Life, the financial part of it anyway, thus far in my short existence, has been a matter of acquiring and paying off debt. Debt is often spoken about as a weight, as if balls and chains are fastened to the debtor’s ankles, a cross borne on the his back, a weight on his shoulders, a necklace of iron around his neck. I think of debt, in our times at least, as an omnipresent force, like gravity pulling us down (gravity is more complex than that, but this is a rant). Mr. T comes to mind as an illustration of this first analogy. The man’s neck and shoulder muscles suffered as a result of his love for bling. With each luxury item he bought the heavier the weight--the greater the strain. Those that will charge a plasma screen television on their credit card to impress their friends at a Super Bowl party are an example of taking on a needless and reckless financial burden. Those people I do not feel sorry for.
Debt as a force is something else. No matter how hard I try to get out of debt, I can’t get out of it. My strategy thus far has been to live a minimalist life style. I enjoy food and electricity and cable internet and sewage. The only way to stop from paying for those things would be to become a starved monk in the wilderness. These things will not put you in debt as much as they are required to live a healthy life. I have tried to avoid debt by not buying toys.
This is a strategy of simple living--of working for what you require. I am rethinking this strategy. Every time I pay off a debt and I mean within hours or even minutes, I manage to get in more debt. It is like living a debt free life is in violation of natural law. Whether it be a medical accident or a car accident, a blown car part or a parking ticket, debt pushes down on me. I don’t have a car and yet the justice system demands that I buy car insurance just incase something happens. It hasn’t happened yet, but pay for it anyway! No, my strategy of simplicity seems to be an inadequate response to the craziness of a bureaucratic, materialistic, market manic, civilization. Living like a poor yet happy college student is no longer an option for me. There is but one option left other than dropping out and that is playing the game. I am confronted with playing the game and that gives me nightmares.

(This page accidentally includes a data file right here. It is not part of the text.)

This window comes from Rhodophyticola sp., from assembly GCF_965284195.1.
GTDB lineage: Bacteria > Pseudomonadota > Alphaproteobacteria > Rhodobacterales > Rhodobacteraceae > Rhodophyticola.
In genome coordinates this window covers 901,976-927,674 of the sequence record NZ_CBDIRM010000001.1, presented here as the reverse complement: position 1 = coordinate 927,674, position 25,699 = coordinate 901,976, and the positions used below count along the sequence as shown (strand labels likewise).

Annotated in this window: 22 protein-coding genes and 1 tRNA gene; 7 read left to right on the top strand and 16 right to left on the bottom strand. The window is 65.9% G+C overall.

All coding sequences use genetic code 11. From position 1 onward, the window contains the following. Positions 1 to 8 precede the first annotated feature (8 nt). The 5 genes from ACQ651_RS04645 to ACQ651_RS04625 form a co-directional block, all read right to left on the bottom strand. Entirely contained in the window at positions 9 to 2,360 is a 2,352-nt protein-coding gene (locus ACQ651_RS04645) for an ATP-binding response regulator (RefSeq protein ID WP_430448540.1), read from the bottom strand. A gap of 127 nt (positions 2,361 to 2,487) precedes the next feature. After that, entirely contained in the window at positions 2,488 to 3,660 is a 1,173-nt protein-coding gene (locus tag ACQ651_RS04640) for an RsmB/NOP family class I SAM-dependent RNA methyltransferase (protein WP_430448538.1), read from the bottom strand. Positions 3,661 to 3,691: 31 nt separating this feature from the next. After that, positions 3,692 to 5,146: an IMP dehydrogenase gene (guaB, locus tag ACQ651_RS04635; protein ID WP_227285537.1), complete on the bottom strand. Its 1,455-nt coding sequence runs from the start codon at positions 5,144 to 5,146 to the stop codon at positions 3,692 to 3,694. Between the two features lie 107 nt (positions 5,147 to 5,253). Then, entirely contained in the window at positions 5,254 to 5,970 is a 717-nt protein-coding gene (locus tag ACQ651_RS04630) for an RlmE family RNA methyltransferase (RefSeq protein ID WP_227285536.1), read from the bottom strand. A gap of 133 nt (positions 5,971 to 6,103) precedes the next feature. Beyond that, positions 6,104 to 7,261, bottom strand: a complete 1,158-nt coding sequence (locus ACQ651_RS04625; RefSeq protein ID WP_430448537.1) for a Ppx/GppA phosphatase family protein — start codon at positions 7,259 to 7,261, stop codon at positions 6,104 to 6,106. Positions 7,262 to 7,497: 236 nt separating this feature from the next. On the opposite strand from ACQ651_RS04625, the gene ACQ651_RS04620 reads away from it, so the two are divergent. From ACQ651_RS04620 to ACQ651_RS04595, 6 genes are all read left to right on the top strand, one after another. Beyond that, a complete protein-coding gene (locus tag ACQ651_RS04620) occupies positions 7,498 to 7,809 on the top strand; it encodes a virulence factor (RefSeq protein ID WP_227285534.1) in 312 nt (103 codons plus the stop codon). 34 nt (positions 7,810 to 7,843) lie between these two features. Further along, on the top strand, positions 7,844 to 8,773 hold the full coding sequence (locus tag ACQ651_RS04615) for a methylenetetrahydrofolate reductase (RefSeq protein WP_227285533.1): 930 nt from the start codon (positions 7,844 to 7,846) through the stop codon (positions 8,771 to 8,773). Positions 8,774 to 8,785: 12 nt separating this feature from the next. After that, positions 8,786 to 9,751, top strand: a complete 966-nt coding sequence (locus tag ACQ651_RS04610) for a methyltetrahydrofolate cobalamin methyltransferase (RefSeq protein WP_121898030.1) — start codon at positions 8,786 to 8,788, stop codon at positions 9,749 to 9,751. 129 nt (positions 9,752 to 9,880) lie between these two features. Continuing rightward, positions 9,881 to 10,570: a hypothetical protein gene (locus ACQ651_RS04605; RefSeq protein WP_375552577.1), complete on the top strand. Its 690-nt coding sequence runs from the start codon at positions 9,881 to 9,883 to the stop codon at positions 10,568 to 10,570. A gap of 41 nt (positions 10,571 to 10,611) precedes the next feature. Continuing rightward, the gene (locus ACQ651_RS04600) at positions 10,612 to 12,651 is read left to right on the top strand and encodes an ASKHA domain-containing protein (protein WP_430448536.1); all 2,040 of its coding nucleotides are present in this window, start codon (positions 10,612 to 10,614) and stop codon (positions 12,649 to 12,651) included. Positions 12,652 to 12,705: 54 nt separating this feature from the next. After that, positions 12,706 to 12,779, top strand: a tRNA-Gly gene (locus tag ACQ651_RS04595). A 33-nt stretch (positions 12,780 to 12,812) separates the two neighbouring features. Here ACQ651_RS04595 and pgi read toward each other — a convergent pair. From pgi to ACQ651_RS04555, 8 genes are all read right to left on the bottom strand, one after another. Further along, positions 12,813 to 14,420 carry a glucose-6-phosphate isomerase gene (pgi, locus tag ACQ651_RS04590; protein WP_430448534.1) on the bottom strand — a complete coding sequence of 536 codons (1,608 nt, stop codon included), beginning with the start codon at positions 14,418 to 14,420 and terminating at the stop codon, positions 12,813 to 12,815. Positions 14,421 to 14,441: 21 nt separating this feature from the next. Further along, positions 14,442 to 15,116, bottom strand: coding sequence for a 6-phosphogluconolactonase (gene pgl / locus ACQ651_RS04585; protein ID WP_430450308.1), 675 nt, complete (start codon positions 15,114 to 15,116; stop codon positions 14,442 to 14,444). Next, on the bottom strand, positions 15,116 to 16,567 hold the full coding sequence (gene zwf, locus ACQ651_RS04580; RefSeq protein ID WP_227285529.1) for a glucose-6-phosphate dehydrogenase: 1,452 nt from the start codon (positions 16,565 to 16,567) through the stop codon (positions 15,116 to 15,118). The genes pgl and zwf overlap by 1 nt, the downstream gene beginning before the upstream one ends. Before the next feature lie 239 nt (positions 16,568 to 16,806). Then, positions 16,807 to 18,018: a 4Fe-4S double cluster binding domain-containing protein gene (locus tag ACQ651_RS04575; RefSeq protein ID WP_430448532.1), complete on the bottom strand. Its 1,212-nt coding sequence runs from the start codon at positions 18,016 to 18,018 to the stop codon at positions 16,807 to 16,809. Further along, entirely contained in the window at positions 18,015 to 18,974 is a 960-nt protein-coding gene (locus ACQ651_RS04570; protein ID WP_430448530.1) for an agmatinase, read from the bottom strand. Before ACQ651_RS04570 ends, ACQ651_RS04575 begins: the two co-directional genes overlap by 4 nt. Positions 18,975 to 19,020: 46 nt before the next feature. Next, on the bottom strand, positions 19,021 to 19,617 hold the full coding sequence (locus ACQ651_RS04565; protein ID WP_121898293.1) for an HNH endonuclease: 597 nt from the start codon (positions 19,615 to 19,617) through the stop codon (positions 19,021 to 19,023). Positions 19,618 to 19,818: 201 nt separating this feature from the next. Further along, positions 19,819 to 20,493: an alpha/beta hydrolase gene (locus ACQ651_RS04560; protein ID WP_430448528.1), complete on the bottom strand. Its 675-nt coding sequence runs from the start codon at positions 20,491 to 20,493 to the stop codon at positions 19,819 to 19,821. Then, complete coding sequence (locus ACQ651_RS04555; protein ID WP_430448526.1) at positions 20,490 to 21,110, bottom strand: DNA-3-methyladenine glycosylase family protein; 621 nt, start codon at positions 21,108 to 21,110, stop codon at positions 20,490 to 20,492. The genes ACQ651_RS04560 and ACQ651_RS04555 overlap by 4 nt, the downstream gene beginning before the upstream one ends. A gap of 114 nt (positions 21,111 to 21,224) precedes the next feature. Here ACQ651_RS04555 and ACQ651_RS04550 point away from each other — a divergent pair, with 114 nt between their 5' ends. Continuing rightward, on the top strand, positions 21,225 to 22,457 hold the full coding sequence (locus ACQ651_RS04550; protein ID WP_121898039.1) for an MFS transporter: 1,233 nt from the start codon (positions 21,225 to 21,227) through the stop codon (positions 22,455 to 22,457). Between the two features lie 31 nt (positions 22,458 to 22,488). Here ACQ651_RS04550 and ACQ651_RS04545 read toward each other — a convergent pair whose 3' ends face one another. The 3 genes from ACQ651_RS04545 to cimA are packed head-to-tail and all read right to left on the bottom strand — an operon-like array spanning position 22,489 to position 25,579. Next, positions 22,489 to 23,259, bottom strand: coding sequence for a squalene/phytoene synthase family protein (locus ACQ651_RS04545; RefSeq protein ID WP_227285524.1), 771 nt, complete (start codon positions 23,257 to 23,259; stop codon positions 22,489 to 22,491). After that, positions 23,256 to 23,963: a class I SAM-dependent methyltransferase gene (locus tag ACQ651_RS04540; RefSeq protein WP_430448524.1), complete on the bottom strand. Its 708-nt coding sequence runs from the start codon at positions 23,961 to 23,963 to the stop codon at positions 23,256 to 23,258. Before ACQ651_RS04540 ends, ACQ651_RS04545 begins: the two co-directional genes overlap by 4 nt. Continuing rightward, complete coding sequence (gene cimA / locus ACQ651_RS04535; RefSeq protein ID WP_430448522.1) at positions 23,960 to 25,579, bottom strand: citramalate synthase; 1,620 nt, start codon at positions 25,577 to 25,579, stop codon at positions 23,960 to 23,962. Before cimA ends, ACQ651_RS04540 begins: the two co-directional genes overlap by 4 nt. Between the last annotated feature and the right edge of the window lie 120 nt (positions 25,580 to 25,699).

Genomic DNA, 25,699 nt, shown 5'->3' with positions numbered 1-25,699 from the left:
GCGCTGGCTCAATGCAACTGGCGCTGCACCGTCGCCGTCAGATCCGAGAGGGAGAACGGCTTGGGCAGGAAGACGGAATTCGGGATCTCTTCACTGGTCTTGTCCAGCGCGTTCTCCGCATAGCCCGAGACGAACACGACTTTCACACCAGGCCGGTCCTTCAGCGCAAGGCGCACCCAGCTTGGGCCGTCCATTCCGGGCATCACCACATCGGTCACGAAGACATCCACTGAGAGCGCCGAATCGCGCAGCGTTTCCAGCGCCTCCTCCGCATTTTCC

But playing the game has rules built into it to insure that one does not violate the law of debt: higher taxes, the cost of maintaining a youthful and business friendly appearance, a mailing address, etc. People with high paying jobs, middle class Americans, are in extraordinary debt. And for what? A vision of the future?
We are naked when we come into this world and naked when we leave it. Dust to dust.
I imagine myself walking barefoot through a wood on a carpet of moss in a weightless white robe and a staff with a glowing orb mounted on the top. I’m eating wild raspberries from my leather fanny pack. How light I feel!
In my night mares I am stumbling over a charred landscape under the weight of an enormously huge and clumsy backpack. Inside is a three to four bedroom house, two bathrooms, a fancy espresso maker and a house full of furniture, a car, a job at Wal-Mart and a blue vest with my nametag on it hanging in the break room, insurance, bills, taxes, and the implications and responsibility of living in a nanobot techno future.
Get a damn job, you hippy, you might say, and you’d be right. I only wish there was away to get a head with out giving The Man a rim job...that the stucture of society were more like a rocket ship to heaven and less like the gravity field of a brown dwarf pushing a major portion of it's citizens into debtor's prision.